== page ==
Last February, Im Tirtzu released a report claiming that in the Goldstone Report, which accuses Israel of war crimes during its 2008–2009 military campaign in Gaza, 14% of the information critical of Israel was based on material put out by Israeli NGOs supported by the New Israel Fund. Politicians immediately called for measures against the NGOs in question.
The bill also comes five months after former prime minister Tzipi Livni canceled a visit to London, and seven months after Vice Prime Minister Moshe Ya’alon turned down an invitation to London — in both cases, reportedly due to fear of arrest warrants for war crimes, on the initiative of activists.
For the lawmaker behind the bill, Ronit Tirosh of Kadima, it is a necessary move to “end the rampage” by organizations that are trying to “subvert the state.” For NGOs, the proposal is a move to “trample” democracy. So said a statement signed by 10 human rights NGOs, including Yesh Din and B’Tselem, which claimed: “Instead of defending democracy, the sponsors of this bill prefer to reduce it to ashes.”
The bill, submitted in draft form, is currently with the government, which will decide whether or not to throw its weight behind it. If it does — which is considered unlikely — the bill should theoretically be guaranteed passage into the statute books after three readings. If not, its success or failure will rest with its proponents’ ability to muster support.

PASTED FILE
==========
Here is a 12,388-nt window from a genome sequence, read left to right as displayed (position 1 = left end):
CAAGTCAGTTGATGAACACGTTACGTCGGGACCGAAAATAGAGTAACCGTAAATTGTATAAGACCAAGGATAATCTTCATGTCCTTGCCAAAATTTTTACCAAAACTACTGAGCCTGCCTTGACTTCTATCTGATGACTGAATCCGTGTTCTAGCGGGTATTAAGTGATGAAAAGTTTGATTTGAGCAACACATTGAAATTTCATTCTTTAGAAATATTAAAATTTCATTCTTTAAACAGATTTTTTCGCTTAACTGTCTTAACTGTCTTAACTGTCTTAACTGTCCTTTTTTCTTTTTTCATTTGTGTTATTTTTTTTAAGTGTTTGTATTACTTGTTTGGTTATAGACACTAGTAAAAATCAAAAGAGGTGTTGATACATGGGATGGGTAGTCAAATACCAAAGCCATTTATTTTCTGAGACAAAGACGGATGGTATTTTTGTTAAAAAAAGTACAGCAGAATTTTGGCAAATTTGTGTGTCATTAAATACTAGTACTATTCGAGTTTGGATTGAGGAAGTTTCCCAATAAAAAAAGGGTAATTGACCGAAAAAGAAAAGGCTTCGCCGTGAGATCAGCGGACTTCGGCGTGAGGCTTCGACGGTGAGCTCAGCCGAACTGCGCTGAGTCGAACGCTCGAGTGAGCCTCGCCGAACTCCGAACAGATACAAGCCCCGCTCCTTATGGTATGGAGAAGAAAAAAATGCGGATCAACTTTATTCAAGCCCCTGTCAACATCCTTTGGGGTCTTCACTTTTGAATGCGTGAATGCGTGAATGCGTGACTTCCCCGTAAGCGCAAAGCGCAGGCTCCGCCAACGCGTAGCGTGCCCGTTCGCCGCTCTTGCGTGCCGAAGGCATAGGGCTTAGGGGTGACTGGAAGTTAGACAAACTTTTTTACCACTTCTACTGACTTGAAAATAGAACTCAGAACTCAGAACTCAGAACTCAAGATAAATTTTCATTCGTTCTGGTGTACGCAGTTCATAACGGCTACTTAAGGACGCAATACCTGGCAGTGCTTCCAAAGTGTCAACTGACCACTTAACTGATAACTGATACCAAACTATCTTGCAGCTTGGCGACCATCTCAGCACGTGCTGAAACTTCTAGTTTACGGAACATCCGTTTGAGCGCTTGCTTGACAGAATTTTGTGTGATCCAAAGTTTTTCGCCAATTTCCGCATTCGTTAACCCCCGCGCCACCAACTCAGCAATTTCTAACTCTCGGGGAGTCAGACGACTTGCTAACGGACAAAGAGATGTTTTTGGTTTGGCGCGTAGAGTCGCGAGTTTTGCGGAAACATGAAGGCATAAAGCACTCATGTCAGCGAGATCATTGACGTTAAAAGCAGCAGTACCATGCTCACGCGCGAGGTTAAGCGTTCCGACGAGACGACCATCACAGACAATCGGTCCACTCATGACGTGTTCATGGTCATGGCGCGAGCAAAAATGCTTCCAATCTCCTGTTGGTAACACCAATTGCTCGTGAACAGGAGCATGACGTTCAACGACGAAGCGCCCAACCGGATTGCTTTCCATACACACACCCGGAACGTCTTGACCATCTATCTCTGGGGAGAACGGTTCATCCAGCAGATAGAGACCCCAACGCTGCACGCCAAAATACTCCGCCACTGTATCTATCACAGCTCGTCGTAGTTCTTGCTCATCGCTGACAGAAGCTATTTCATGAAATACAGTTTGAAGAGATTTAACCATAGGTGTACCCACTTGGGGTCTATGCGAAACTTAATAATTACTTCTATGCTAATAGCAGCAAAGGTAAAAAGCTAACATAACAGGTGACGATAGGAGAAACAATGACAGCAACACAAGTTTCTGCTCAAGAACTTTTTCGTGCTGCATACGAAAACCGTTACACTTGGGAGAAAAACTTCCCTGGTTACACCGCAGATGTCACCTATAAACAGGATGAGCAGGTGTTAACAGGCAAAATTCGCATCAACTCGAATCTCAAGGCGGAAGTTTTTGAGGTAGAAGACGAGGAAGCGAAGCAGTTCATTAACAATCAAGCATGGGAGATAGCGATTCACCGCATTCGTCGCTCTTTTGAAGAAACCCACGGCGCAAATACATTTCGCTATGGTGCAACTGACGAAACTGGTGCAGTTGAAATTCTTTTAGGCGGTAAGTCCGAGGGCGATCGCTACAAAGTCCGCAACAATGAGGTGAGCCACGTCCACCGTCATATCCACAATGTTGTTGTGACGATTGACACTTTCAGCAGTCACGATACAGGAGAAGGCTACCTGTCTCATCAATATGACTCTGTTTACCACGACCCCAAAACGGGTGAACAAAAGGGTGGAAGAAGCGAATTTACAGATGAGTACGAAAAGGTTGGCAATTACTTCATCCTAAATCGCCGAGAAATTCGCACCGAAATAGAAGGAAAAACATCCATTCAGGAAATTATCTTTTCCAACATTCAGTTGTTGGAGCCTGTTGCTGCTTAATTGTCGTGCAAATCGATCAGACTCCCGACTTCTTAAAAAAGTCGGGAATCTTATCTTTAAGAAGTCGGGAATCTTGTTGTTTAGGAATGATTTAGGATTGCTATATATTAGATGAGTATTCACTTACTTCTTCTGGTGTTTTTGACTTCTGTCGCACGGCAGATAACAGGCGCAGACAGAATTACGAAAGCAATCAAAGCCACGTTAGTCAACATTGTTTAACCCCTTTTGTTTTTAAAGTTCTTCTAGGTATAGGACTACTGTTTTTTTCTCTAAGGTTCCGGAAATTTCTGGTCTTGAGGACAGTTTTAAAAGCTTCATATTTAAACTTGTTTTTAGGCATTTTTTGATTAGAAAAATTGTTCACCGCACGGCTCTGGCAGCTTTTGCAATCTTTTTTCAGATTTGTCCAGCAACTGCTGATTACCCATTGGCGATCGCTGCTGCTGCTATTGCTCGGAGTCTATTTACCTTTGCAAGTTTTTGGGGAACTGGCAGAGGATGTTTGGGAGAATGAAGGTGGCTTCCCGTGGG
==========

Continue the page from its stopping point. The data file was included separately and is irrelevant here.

Bar-Tal, the professor who conducted the Tel Aviv University poll, told the Forward that his findings, and the move in the Knesset, reflect a public climate in which commitment to democratic values is diminishing. There is a growing gap “between the slogans like, ‘Israel is a great democracy,’ and ‘The army is the most moral in the world’ — and the reality,” he said. Israelis today “do not like to look in the mirror,” hence the desire to silence NGOs. He said that the “foundations” of Israeli democracy are under threat.